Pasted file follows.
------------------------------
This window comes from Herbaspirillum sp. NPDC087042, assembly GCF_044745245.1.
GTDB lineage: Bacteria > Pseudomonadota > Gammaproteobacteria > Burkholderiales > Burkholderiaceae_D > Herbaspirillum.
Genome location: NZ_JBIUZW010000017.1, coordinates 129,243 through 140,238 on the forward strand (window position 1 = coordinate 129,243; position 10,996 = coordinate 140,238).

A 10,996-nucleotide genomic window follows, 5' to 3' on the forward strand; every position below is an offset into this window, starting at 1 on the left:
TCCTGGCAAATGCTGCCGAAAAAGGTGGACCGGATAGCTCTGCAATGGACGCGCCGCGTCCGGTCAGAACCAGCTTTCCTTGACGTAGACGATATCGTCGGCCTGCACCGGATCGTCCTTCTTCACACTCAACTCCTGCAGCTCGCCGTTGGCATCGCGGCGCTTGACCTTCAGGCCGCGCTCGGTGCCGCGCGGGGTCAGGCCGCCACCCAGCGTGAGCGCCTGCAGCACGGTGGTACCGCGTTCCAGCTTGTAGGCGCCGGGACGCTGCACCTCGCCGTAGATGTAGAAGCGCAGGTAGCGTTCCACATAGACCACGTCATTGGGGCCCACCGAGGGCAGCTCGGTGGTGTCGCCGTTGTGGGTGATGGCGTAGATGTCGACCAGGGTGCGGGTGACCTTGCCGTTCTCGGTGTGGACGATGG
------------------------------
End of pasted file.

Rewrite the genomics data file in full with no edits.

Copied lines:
This window comes from Herbaspirillum sp. NPDC087042, assembly GCF_044745245.1.
GTDB lineage: Bacteria > Pseudomonadota > Gammaproteobacteria > Burkholderiales > Burkholderiaceae_D > Herbaspirillum.
Genome location: NZ_JBIUZW010000017.1, coordinates 129,243 through 140,238 on the forward strand (window position 1 = coordinate 129,243; position 10,996 = coordinate 140,238).

A 10,996-nucleotide genomic window follows, 5' to 3' on the forward strand; every position below is an offset into this window, starting at 1 on the left:
TCCTGGCAAATGCTGCCGAAAAAGGTGGACCGGATAGCTCTGCAATGGACGCGCCGCGTCCGGTCAGAACCAGCTTTCCTTGACGTAGACGATATCGTCGGCCTGCACCGGATCGTCCTTCTTCACACTCAACTCCTGCAGCTCGCCGTTGGCATCGCGGCGCTTGACCTTCAGGCCGCGCTCGGTGCCGCGCGGGGTCAGGCCGCCACCCAGCGTGAGCGCCTGCAGCACGGTGGTACCGCGTTCCAGCTTGTAGGCGCCGGGACGCTGCACCTCGCCGTAGATGTAGAAGCGCAGGTAGCGTTCCACATAGACCACGTCATTGGGGCCCACCGAGGGCAGCTCGGTGGTGTCGCCGTTGTGGGTGATGGCGTAGATGTCGACCAGGGTGCGGGTGACCTTGCCGTTCTCGGTGTGGACGATGG